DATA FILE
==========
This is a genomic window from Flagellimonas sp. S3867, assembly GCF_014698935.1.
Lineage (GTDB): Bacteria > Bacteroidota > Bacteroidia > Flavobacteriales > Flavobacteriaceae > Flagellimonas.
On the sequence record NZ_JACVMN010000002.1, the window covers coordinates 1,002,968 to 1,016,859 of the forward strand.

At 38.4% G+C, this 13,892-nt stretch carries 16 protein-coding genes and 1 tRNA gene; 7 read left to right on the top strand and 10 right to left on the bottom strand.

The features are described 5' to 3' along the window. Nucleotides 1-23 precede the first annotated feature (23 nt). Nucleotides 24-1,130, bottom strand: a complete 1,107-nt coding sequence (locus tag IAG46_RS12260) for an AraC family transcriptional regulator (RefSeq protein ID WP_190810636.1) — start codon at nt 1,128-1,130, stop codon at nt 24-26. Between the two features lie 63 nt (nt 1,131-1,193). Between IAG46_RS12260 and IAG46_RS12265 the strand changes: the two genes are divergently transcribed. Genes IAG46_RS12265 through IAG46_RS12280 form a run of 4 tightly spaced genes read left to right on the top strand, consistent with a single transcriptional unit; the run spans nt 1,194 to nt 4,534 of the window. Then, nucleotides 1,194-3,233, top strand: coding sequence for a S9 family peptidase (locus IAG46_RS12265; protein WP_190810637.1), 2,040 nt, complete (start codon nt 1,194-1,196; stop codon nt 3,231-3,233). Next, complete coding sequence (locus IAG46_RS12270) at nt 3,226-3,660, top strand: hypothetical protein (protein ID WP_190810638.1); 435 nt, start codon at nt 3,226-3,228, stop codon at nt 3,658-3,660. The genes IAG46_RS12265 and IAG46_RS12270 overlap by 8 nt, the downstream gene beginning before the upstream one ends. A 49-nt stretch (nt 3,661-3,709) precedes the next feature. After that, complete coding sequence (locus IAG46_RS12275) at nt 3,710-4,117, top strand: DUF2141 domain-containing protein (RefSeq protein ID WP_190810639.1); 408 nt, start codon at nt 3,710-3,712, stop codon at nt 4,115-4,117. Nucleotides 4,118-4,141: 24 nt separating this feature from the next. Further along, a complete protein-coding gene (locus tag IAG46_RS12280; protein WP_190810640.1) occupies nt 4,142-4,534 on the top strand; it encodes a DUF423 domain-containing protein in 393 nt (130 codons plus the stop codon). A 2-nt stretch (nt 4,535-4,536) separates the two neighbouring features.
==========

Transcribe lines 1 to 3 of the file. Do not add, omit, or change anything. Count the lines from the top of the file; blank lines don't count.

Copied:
This is a genomic window from Flagellimonas sp. S3867, assembly GCF_014698935.1.
Lineage (GTDB): Bacteria > Bacteroidota > Bacteroidia > Flavobacteriales > Flavobacteriaceae > Flagellimonas.
On the sequence record NZ_JACVMN010000002.1, the window covers coordinates 1,002,968 to 1,016,859 of the forward strand.